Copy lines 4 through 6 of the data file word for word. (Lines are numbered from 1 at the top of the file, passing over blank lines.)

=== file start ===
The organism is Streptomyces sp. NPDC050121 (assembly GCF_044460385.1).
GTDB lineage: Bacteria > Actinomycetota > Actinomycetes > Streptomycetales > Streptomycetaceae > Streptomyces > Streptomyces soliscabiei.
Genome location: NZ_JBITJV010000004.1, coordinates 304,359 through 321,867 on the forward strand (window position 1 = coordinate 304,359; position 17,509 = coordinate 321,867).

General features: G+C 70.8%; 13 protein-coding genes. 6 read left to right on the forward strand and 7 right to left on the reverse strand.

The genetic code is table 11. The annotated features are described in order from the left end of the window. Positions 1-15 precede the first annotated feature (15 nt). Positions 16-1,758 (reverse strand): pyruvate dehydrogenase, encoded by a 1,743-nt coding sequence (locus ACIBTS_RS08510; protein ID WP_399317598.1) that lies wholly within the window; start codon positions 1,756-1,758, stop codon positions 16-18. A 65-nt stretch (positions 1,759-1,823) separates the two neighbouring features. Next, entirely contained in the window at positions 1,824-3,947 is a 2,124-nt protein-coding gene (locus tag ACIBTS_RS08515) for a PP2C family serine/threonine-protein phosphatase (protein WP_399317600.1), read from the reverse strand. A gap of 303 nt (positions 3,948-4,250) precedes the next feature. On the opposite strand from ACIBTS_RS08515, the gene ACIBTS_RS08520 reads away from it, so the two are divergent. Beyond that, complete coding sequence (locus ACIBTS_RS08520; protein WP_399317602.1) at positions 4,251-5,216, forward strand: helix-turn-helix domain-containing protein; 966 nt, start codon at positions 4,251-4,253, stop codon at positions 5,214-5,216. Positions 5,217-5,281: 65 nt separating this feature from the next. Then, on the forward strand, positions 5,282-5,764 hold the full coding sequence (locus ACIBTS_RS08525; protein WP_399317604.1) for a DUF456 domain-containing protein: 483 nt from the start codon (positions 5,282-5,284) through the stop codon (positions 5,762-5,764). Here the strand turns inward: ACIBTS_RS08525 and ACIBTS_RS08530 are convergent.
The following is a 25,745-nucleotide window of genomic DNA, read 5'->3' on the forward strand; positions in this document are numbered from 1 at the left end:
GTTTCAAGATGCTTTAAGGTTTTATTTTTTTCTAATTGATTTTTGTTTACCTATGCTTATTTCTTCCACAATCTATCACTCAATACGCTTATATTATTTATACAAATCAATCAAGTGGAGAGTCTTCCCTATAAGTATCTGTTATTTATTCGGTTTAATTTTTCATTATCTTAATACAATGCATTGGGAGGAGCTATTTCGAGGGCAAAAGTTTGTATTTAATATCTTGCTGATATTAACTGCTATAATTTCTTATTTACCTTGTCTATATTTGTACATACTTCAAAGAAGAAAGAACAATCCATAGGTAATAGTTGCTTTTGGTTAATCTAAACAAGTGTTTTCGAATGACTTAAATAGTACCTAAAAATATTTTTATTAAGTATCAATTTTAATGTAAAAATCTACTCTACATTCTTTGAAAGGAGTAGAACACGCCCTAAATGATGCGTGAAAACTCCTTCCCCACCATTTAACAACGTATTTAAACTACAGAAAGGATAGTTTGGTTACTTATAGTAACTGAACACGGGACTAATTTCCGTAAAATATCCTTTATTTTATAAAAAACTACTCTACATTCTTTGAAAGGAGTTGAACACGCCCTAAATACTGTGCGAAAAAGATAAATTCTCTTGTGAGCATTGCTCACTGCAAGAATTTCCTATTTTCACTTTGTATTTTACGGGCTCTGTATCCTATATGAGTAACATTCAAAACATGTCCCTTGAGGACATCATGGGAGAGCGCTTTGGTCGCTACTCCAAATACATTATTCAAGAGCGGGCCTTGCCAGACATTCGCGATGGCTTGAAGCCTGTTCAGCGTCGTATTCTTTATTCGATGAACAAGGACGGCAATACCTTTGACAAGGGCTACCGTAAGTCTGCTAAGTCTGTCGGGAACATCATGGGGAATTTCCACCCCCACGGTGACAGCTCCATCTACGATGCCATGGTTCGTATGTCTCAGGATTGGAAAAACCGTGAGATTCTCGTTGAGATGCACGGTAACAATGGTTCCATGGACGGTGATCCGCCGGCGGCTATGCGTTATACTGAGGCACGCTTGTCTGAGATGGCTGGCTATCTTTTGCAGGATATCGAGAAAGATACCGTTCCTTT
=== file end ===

General features: G+C 70.8%; 13 protein-coding genes. 6 read left to right on the forward strand and 7 right to left on the reverse strand.

The genetic code is table 11. The annotated features are described in order from the left end of the window. Positions 1-15 precede the first annotated feature (15 nt). Positions 16-1,758 (reverse strand): pyruvate dehydrogenase, encoded by a 1,743-nt coding sequence (locus ACIBTS_RS08510; protein ID WP_399317598.1) that lies wholly within the window; start codon positions 1,756-1,758, stop codon positions 16-18. A 65-nt stretch (positions 1,759-1,823) separates the two neighbouring features. Next, entirely contained in the window at positions 1,824-3,947 is a 2,124-nt protein-coding gene (locus tag ACIBTS_RS08515) for a PP2C family serine/threonine-protein phosphatase (protein WP_399317600.1), read from the reverse strand. A gap of 303 nt (positions 3,948-4,250) precedes the next feature. On the opposite strand from ACIBTS_RS08515, the gene ACIBTS_RS08520 reads away from it, so the two are divergent. Beyond that, complete coding sequence (locus ACIBTS_RS08520; protein WP_399317602.1) at positions 4,251-5,216, forward strand: helix-turn-helix domain-containing protein; 966 nt, start codon at positions 4,251-4,253, stop codon at positions 5,214-5,216. Positions 5,217-5,281: 65 nt separating this feature from the next. Then, on the forward strand, positions 5,282-5,764 hold the full coding sequence (locus ACIBTS_RS08525; protein WP_399317604.1) for a DUF456 domain-containing protein: 483 nt from the start codon (positions 5,282-5,284) through the stop codon (positions 5,762-5,764). Here the strand turns inward: ACIBTS_RS08525 and ACIBTS_RS08530 are convergent.
The following is a 25,745-nucleotide window of genomic DNA, read 5'->3' on the forward strand; positions in this document are numbered from 1 at the left end: